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Göteborgs universitets publikationer

Tissue engineering in blood vessels

Författare och institution:
Gisela Helenius (Institutionen för de kirurgiska disciplinerna, Avdelningen för kirurgi)
Datum för examination:
Hörsal Arvid Carlsson, Akademicum, kl. 9.00
Sammanfattning (abstract):
Severely occluded coronary- and peripheral arteries, caused by atherosclerotic plaques, are treated with bypass surgery. Autologous veins are the most commonly used replacement graft. Among the patients that need a vascular bypass, 5-10% lack appropriate replacement veins due to previous surgery of bad quality of the vessels. Available synthetic grafts fail due to high thrombogenicity and compliance mismatch. Considering the huge number of patients in need of a vascular bypass, there is a tremendous need for a replacement graft with similar properties to those of native blood vessels.The major aim of this thesis was to develop a tissue engineered blood vessel that can be used as a vascular graft in bypass surgery. The specific aims were to investigate the interactions between endothelial- and smooth muscle cells during static and dynamic conditions, the production of extracellular matrix proteins in a tissue engineered blood vessel and if bacterial cellulose has the potential to be used as a scaffold for tissue engineered blood vessels.Endothelial- and smooth muscle cells in co-culture affected each other and this interaction resulted in an altered expression of coagulation- and fibrinolytic factors. When the co-culture was exposed to shear stress, both endothelial- and smooth muscle cells responded to the stimulation, which also lead to an altered gene- and protein expression of coagulation- and fibrinolytic factors. These results are important to consider for tissue engineered blood vessels.Blood vessels engineered by combining human smooth muscle cells and a scaffold of poly (glycolic acid), produced qualitatively the same extracellular matrix proteins as native blood vessels, although quantitatively there were large differences. The results in this thesis show that it is feasible to construct a tissue engineered blood vessel in vitro.Bacterial cellulose was very well integrated into the host tissue and did not trigger any chronic inflammatory reactions. Thus, the biocompatible properties of bacterial cellulose make it a promising scaffold alternative for tissue engineered blood vessels.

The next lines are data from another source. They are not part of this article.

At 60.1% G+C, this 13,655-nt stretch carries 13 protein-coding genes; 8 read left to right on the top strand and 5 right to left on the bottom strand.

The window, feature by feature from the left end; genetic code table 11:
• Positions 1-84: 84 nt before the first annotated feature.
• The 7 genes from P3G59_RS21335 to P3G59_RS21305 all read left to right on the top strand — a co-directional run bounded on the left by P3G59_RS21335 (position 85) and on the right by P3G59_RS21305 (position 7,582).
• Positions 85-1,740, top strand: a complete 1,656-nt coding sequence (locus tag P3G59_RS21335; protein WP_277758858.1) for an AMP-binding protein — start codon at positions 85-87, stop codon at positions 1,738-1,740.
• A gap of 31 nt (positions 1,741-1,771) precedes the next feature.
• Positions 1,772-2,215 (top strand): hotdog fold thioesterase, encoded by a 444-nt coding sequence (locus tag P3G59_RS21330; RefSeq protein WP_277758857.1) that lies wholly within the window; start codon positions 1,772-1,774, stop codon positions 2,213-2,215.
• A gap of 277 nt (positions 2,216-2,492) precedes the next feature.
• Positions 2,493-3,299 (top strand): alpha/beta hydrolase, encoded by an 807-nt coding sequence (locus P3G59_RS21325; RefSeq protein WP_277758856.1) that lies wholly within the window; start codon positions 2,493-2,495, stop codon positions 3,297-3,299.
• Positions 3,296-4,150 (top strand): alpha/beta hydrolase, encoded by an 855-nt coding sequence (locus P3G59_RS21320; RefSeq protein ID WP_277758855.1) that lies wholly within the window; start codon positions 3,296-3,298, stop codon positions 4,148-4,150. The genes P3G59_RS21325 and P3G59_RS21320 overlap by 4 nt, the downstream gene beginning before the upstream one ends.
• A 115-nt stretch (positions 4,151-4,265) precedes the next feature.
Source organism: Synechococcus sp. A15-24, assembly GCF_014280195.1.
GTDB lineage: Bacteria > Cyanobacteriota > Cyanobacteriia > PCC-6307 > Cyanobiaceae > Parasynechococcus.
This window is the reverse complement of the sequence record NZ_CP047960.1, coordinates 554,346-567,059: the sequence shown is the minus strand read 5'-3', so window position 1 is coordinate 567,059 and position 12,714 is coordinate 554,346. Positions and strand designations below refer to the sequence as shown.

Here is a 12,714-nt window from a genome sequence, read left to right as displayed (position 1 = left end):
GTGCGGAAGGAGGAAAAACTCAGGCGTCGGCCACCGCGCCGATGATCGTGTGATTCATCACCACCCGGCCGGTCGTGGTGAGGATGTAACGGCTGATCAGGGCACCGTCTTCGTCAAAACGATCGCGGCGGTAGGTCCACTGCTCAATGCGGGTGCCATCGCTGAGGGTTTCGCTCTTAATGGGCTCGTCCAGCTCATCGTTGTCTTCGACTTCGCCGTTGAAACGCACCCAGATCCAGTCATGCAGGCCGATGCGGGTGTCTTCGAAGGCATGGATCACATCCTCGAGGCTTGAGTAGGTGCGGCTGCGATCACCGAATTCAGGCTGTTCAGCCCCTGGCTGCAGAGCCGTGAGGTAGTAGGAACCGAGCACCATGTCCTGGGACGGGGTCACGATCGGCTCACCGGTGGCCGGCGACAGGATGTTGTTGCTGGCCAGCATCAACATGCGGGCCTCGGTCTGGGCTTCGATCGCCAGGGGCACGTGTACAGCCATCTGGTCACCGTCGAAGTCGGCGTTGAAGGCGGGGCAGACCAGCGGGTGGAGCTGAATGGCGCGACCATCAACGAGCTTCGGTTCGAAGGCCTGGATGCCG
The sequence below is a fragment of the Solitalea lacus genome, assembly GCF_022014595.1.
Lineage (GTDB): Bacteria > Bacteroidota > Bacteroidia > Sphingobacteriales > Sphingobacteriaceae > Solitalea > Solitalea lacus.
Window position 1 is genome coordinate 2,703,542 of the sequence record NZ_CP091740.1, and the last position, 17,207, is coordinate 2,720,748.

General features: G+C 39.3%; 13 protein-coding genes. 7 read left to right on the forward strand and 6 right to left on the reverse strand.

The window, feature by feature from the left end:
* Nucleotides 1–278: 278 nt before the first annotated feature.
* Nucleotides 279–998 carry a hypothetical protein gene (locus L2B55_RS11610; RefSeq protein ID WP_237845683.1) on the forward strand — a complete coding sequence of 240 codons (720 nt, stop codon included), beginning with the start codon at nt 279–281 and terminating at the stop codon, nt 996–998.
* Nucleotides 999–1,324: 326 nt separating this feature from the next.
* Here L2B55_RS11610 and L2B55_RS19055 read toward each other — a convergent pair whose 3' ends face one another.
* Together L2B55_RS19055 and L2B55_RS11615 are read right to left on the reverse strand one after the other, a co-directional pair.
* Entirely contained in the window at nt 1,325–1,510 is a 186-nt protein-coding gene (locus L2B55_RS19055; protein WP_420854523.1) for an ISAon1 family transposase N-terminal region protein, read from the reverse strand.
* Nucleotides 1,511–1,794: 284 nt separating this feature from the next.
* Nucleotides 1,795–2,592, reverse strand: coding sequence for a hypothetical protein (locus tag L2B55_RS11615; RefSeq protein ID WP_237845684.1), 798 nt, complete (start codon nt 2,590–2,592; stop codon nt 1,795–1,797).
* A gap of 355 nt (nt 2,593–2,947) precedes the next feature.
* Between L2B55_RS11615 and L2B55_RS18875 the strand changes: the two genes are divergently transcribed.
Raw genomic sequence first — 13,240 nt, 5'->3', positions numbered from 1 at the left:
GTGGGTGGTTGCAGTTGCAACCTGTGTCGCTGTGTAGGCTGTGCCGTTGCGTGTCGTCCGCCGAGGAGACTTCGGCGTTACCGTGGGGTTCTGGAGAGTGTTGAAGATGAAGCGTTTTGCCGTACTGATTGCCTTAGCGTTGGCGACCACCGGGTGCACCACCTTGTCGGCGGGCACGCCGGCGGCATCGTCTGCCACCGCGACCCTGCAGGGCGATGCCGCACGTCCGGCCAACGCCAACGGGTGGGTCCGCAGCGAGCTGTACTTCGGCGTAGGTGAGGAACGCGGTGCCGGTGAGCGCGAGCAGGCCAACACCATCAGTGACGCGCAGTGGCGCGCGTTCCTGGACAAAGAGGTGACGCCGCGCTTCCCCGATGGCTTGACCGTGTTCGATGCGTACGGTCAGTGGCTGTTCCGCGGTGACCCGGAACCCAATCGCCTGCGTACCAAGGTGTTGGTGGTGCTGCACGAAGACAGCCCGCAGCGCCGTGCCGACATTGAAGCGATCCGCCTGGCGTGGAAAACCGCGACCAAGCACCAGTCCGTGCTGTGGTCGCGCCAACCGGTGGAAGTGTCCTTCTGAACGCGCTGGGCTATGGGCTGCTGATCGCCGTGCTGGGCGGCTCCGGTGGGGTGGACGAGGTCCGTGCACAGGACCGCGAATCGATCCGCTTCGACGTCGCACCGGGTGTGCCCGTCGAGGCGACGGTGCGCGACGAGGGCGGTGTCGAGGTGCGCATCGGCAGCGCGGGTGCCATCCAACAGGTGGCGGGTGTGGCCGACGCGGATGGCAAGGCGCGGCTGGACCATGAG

Ämne (baseras på Högskoleverkets indelning av forskningsämnen):
tissue engineering, vascular graft, endothelial cells, smooth muscle cells, thrombogenicity, mechanical properties, scaffold, bacterial cellulose
Postens nummer:
Posten skapad:
2010-02-28 22:50

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